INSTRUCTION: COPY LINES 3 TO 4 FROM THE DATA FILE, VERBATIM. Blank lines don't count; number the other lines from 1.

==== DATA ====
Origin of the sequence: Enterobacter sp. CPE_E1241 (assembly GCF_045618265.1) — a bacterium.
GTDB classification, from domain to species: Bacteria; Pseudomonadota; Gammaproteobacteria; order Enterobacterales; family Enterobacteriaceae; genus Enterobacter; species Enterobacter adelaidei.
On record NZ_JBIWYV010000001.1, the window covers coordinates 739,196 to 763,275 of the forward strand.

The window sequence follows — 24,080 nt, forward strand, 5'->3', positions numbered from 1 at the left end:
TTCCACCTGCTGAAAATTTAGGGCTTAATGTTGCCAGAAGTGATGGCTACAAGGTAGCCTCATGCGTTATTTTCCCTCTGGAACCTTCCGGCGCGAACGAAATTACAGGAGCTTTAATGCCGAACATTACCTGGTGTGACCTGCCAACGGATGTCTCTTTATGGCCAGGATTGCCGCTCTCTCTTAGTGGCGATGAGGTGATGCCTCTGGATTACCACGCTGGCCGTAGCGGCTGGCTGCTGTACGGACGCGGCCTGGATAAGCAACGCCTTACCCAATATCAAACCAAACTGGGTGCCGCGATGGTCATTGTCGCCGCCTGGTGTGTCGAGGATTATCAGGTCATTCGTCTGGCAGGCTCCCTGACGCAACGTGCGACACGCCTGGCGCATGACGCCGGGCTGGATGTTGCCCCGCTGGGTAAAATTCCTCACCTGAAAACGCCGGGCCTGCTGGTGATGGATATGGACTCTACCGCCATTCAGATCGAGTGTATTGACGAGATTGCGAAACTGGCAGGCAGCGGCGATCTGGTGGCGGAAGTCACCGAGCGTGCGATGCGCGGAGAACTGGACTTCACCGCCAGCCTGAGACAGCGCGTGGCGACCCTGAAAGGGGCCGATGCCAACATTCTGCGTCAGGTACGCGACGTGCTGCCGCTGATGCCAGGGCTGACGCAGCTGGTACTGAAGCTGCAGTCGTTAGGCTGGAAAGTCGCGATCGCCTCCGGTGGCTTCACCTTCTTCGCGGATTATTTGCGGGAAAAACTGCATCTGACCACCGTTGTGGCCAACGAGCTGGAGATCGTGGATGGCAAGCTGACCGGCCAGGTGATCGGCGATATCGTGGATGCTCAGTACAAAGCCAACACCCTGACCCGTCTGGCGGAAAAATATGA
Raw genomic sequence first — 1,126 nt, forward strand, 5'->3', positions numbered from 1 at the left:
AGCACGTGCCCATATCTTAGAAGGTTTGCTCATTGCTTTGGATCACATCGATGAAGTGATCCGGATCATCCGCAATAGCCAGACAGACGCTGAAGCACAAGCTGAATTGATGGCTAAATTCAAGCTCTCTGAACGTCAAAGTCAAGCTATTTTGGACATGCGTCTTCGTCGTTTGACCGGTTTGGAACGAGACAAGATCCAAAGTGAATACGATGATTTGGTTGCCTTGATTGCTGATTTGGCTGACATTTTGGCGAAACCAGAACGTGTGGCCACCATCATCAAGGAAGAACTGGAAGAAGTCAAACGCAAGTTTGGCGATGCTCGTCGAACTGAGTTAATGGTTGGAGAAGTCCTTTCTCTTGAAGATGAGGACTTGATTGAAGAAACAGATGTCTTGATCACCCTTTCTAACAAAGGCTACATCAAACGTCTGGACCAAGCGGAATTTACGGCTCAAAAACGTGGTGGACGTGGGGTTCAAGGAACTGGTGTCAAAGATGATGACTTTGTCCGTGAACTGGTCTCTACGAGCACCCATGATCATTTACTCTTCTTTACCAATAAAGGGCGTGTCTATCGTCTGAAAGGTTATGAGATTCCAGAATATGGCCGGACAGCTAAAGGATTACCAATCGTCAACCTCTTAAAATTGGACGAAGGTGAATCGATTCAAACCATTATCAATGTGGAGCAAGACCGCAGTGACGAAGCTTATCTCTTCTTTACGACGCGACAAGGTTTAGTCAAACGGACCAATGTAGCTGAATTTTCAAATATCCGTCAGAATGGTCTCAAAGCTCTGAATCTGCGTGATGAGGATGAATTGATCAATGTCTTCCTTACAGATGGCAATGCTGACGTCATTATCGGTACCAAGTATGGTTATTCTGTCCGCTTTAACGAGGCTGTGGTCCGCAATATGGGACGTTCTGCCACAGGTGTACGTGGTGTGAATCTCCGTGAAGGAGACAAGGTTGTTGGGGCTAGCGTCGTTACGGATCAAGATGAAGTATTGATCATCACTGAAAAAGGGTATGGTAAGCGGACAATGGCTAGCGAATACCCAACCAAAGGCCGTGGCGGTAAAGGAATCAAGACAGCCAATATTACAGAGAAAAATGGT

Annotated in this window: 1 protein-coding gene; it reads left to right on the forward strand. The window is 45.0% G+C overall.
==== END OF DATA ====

On record NZ_JBIWYV010000001.1, the window covers coordinates 739,196 to 763,275 of the forward strand.

The window sequence follows — 24,080 nt, forward strand, 5'->3', positions numbered from 1 at the left end: